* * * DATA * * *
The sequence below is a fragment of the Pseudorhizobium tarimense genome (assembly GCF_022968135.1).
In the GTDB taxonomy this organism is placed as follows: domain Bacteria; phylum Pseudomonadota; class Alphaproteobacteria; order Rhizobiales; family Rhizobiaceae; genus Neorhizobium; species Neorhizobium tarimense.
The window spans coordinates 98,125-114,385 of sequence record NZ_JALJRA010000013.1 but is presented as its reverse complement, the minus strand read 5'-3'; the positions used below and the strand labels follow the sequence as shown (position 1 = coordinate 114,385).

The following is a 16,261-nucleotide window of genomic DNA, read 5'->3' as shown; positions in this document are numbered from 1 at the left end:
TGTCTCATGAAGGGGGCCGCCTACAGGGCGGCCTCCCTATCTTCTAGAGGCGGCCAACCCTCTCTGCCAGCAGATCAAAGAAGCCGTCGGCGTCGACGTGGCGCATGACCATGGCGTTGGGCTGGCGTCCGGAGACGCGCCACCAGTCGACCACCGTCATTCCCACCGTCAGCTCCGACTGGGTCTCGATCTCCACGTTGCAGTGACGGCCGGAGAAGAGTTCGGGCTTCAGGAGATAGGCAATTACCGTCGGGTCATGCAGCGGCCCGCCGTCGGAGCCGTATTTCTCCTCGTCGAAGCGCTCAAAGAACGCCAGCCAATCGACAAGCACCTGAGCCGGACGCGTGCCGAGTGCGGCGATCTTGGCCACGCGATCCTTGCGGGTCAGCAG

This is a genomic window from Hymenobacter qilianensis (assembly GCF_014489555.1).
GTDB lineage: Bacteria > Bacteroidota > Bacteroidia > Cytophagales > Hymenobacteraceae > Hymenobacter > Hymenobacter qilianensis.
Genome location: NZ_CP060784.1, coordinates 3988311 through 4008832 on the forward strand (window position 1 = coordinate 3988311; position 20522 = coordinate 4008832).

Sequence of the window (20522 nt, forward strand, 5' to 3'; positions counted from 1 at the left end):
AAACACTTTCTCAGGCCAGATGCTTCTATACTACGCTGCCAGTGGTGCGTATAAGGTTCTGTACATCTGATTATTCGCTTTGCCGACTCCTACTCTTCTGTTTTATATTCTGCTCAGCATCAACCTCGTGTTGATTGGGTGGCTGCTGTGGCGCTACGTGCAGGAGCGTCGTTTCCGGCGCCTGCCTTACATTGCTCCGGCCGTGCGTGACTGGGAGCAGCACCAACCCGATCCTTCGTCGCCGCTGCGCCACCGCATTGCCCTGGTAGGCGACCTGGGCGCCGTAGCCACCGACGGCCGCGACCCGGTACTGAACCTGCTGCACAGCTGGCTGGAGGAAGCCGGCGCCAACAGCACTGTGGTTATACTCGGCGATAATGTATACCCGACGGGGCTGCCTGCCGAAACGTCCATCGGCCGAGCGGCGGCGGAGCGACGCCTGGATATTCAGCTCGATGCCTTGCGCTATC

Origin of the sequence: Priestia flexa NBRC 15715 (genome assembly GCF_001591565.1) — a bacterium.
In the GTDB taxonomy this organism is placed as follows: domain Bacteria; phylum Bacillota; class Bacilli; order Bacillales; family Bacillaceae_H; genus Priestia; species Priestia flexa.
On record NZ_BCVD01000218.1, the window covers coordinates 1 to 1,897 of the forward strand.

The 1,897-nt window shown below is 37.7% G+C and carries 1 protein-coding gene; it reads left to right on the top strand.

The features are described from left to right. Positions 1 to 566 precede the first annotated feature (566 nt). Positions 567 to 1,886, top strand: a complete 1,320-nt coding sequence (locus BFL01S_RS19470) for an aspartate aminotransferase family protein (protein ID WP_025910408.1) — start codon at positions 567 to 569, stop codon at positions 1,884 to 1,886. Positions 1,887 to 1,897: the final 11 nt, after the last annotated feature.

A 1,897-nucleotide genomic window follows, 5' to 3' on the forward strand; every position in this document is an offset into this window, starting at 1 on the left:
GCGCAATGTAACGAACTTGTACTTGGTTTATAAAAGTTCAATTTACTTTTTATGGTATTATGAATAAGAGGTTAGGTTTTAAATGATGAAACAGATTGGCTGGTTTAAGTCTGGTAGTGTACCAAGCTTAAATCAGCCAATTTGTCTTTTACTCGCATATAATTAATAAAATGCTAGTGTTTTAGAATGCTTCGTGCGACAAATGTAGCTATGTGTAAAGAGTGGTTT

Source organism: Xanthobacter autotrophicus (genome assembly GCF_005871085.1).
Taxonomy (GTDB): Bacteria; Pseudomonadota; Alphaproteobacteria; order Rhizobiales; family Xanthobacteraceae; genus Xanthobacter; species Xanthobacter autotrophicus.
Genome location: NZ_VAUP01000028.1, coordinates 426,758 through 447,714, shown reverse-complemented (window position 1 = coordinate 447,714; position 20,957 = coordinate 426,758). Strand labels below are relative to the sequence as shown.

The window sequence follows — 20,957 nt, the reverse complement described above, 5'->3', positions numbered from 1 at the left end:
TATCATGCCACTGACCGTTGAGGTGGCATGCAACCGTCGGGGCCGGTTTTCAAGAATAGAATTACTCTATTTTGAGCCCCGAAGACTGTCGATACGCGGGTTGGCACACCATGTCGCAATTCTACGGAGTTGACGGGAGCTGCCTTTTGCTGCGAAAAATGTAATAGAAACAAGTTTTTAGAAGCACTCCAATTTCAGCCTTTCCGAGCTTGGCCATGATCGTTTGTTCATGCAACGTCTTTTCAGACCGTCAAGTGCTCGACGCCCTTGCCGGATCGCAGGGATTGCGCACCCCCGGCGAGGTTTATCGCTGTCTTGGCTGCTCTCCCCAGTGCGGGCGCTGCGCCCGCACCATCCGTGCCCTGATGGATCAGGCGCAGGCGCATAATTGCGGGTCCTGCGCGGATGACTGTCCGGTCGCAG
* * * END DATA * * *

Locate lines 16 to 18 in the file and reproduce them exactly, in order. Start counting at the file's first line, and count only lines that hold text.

A 1,897-nucleotide genomic window follows, 5' to 3' on the forward strand; every position in this document is an offset into this window, starting at 1 on the left:
GCGCAATGTAACGAACTTGTACTTGGTTTATAAAAGTTCAATTTACTTTTTATGGTATTATGAATAAGAGGTTAGGTTTTAAATGATGAAACAGATTGGCTGGTTTAAGTCTGGTAGTGTACCAAGCTTAAATCAGCCAATTTGTCTTTTACTCGCATATAATTAATAAAATGCTAGTGTTTTAGAATGCTTCGTGCGACAAATGTAGCTATGTGTAAAGAGTGGTTT

Source organism: Xanthobacter autotrophicus (genome assembly GCF_005871085.1).